Review: The Twelve by Justin Cronin

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Like many I am a fan of Zombie flicks. Pure popcorn entertainment. I haven’t read many books in the genre. And though Justin Cronin’s The Passage trilogy is more a post apocalyptic vampire tale, the overarching story to me is very reminiscent of the classic Zombie ‘end of the world’ story.

I will set the scene and say that I really enjoyed this book. It is a change from my usual genre and I find that often it takes me longer to read non sci-fi/fantasy books. The Twelve didn’t present that challenge. I couldn’t stop reading it. It has a fast pace, with plenty of action, several different interwoven stories and characters that you can relate to, but also feel like they are from an alternate earth.

I read The Passage many years ago and when I started reading The Twelve I had no idea what was going on. Honestly … 50 pages in I stopped, had to hop onto Google and read a synopsis of the first book, to remind myself of what exactly had happened. If it’s been a while since you read book one, I highly recommend you do this. Otherwise it can be a little difficult to keep track of what’s happening and which characters you should know, and which are new. Once my memory was jogged I got right in and loved it.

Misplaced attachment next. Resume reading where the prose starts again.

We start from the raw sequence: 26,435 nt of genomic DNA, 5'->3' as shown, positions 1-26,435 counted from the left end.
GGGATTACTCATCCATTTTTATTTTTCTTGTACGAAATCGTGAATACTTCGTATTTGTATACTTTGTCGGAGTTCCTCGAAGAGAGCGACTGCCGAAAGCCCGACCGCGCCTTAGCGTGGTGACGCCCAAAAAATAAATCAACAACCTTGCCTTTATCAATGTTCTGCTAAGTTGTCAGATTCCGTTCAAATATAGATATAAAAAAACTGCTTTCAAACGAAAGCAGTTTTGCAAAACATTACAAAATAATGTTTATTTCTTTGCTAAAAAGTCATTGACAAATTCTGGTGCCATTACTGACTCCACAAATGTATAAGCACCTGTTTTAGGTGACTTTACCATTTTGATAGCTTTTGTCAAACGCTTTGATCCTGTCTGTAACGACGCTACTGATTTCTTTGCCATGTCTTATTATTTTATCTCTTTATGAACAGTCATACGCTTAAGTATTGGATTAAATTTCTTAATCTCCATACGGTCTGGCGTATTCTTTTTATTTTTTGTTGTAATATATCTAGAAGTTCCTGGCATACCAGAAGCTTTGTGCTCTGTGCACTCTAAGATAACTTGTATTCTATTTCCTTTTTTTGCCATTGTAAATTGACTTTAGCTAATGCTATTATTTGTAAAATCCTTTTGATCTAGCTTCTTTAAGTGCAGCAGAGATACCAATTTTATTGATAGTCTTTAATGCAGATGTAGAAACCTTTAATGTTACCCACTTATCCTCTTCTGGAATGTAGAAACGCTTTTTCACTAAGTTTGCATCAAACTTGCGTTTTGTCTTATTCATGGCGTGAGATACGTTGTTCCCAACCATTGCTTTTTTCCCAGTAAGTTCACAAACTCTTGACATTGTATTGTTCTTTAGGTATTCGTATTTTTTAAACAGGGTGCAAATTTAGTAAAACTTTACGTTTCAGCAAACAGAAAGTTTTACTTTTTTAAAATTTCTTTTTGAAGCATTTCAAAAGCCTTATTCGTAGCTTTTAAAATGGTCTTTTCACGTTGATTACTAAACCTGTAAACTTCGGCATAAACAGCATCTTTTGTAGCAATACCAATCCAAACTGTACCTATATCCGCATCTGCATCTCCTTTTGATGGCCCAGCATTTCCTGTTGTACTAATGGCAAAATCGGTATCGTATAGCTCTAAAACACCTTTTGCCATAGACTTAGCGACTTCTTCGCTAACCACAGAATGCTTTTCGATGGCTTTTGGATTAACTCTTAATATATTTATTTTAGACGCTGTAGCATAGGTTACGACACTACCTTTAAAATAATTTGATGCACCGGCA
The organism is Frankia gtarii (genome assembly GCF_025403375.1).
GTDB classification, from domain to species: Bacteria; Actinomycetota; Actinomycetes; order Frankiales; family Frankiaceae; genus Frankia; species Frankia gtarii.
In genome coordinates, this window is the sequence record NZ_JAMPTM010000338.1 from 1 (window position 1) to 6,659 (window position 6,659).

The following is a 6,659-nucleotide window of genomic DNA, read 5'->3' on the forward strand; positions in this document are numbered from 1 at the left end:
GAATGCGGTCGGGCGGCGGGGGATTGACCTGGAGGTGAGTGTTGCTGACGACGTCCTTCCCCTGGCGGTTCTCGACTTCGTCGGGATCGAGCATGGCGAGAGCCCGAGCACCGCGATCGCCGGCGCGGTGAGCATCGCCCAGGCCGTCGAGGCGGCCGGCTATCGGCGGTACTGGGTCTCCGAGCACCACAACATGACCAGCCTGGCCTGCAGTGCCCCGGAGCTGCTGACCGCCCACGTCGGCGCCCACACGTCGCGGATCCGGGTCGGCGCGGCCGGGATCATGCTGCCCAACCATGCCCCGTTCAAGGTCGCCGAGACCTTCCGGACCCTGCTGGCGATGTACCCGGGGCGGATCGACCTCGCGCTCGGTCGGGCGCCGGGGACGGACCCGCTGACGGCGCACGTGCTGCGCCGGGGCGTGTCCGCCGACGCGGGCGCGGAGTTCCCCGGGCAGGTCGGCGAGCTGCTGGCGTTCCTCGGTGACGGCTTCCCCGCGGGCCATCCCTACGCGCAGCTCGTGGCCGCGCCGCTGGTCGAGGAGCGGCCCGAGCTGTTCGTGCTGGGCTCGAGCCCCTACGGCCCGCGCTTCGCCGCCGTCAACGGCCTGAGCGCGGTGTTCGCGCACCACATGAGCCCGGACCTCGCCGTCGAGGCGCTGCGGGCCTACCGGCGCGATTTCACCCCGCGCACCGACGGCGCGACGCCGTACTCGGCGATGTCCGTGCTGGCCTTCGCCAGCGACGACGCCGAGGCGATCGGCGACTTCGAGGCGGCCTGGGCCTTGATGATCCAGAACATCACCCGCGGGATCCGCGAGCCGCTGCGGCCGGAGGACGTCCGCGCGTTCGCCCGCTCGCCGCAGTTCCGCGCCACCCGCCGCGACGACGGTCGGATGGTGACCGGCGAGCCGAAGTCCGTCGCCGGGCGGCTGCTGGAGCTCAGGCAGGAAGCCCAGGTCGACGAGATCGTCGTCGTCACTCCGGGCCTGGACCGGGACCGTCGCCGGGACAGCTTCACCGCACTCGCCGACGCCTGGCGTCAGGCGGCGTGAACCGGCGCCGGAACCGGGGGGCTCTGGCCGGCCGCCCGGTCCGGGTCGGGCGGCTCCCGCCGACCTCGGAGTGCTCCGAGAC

The book introduces some new characters straight away and takes you back to the beginning of the viral plague. I was actually surprised not to take off with the character from The Passage. For a little while I was actually wondering whether the book was going to have a completely different cast all together. But Cronin does a wonderful job of bringing the story of the new characters together with those from book one. It is actually the highlight of the book to see new and old join together. The Twelve builds to a terrific finale which made me glad I stuck with it to the end.

Overall this trilogy is about modern humans. A good post apocalyptic tale with zombies, vampires or any other creature should be exactly that. The time jumping and shift from character to character at the beginning gets a little confusing, but by the middle of the book you are thoroughly caught up in humanities struggle for existence. Cronin has a wonderful style of writing which is easy to read. It never feels heavy or mentally draining. It flows page to page, with breaks at just the right spots to keep you engaged.

With the movie rights having been purchased for The Passage I hope more people will be encouraged to pick up these books. They are a hell of a read and a great window into a world that could be.

Rating 4/5

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